The $20,000 instant asset write-off is Australia’s most popular tax initiative, considering that 96 per cent of business leaders have voiced support for continuing it beyond its projected expiration date of June 30, 2019. In light of this, it’s particularly surprising that a national survey by H&R Block and Officeworks found that 85 percent of respondents had never used it. Worse, 58 per cent had never even heard of the scheme.
Of businesses who were aware of the measure, many are more focused on running their day-to-day business than taking the time to jump through the bureaucratic hoops needed to benefit from a tax break. The write-off, however, represents a significant competitive advantage for small businesses, and shouldn’t be ignored.
How the asset write-off works
Traditionally, businesses can write off the lost value of depreciating assets over time. The rate at which they depreciate, and the amount that businesses can write off, depends on the specific type of asset and the business’ tax rate. This is a very helpful tax break to growing businesses as it is, but still leaves them to shoulder much of the cost burden in the short term. The instant asset write off transformed this tax break into an active tool to drive small business growth.
The asset write off allows businesses to deduct up to 27.5 per cent of the cost of an asset in the same year that it was purchased, specified by the business’ tax rate. This allows businesses to claim a much larger tax benefit in the year of purchase than they would otherwise be eligible for, freeing up additional funds for other purposes.
Using financing with the instant asset write-off
A major benefit of this tax initiative is the impact of financing on it. A business that has no capital available to invest in growth might instead purchase the assets it needs on credit. At the end of the year, the entrepreneur can then simply claim the $20,000 asset write-off to get an additional windfall in the form of the tax break. In the short term, this provides a significant financial boost to businesses, providing them with additional interest-free capital that they can apply to help realise their vision of a successful business.
Of course, businesses need to use the write-off responsibly. Taking on debt to purchase non-essential assets just to benefit from the tax-write off can be damaging. Purchases that don’t actually benefit the business will cost unnecessary interest, and tie up capital that could be better spent in other ways. Used appropriately, however, it can be used to make a startup much more competitive in a critical phase of its development, setting it up for greater success in the future.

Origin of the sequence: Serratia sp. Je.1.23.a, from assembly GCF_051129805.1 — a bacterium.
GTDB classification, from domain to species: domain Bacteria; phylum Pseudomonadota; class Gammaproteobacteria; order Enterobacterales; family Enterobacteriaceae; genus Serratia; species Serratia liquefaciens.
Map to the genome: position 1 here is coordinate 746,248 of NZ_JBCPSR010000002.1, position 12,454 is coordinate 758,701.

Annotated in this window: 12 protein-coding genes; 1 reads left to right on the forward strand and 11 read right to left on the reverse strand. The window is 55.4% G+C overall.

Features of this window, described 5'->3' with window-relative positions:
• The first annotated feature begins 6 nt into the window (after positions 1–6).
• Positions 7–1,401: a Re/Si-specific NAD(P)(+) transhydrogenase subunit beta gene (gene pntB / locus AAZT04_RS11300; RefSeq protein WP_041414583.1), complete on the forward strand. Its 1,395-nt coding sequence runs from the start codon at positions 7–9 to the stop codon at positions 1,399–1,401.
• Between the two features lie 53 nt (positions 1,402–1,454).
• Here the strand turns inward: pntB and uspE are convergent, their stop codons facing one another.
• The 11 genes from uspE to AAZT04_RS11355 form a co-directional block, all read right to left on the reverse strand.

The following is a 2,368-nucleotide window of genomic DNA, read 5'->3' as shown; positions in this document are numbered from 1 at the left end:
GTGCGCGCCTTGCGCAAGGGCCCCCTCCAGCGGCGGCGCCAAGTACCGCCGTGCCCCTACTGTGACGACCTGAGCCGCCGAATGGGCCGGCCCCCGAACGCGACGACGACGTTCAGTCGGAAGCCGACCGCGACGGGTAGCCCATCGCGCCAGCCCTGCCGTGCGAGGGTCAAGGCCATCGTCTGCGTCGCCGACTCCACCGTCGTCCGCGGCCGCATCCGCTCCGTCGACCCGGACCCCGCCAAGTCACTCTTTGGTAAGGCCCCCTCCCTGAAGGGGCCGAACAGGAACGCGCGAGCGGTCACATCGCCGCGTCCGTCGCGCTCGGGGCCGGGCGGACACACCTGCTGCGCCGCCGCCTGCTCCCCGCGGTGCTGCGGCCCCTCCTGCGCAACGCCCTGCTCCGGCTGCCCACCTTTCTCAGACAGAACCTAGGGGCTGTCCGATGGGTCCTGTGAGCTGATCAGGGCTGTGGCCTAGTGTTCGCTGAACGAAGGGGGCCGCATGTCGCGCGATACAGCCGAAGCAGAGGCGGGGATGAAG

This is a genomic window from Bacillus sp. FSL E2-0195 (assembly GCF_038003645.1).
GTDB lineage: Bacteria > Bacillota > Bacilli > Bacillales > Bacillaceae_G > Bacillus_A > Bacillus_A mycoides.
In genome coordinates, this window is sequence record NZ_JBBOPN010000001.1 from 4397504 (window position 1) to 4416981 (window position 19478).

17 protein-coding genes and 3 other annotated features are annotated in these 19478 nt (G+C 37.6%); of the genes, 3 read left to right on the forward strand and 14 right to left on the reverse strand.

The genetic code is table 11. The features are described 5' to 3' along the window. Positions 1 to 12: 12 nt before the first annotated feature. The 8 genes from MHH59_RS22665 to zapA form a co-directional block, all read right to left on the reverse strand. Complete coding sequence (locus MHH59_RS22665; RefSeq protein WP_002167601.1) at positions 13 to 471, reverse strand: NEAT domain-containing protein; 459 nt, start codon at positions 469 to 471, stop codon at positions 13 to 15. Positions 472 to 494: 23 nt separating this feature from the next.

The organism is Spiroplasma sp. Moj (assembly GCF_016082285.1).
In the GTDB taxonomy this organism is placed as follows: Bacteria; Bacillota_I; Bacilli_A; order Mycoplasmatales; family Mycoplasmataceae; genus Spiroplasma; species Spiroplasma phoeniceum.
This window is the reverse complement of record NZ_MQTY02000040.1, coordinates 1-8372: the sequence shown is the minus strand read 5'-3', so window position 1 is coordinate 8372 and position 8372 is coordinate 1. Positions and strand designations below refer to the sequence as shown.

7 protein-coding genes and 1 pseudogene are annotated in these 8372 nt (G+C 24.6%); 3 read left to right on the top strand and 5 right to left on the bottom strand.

Ignoring the write-off is sacrificing competitiveness
Small business owners who lack financial expertise might see the write-off as a relatively minor benefit, since it only delays a tax benefit that they can still claim over several years’ time. That time, however, is incredibly valuable. Businesses who don’t use the write-off still need to buy assets in order to operate effectively. Many small businesses will also rely on financing to make these purchases, leaving them with the same debt burdens as their competitors. Unlike their savvier competitors, however, they don’t benefit from the same instant tax breaks. As a result, even those who properly depreciate their assets have less capital to reinvest into their business in the short term. For the years that it takes for them to claim the same value in write-offs, they remain at a disadvantage.
While the original investment has to be used to purchase assets, the money saved in taxes can be invested in whatever way entrepreneurs consider best. For many business owners that means raising wages, or funding growth opportunities while their competitors can’t. As a result, they can attract better talent, advertise more effectively, and reach out to broader markets than other businesses can.
Understanding the value of a tax break like the instant asset write-off does little good when more than half of small business owners still aren’t aware of it. Introduced as a temporary measure to stimulate small business activity, the write-off still has a lot of potential to improve a lot of Australian small businesses. While awareness of the measure has grown since it was initially introduced in 2012, it still has a long way to go. Because of this, many business and government leaders are pushing for a permanent instant asset write-off, potentially with an even higher threshold of up to $40,000.
Businesses need all the financial support they can get, especially early on during the startup phase. By understanding the purpose of the instant asset write-off, and making use of it, businesses can ensure their survival in the short term, and their ability to grow and compete in the longer term.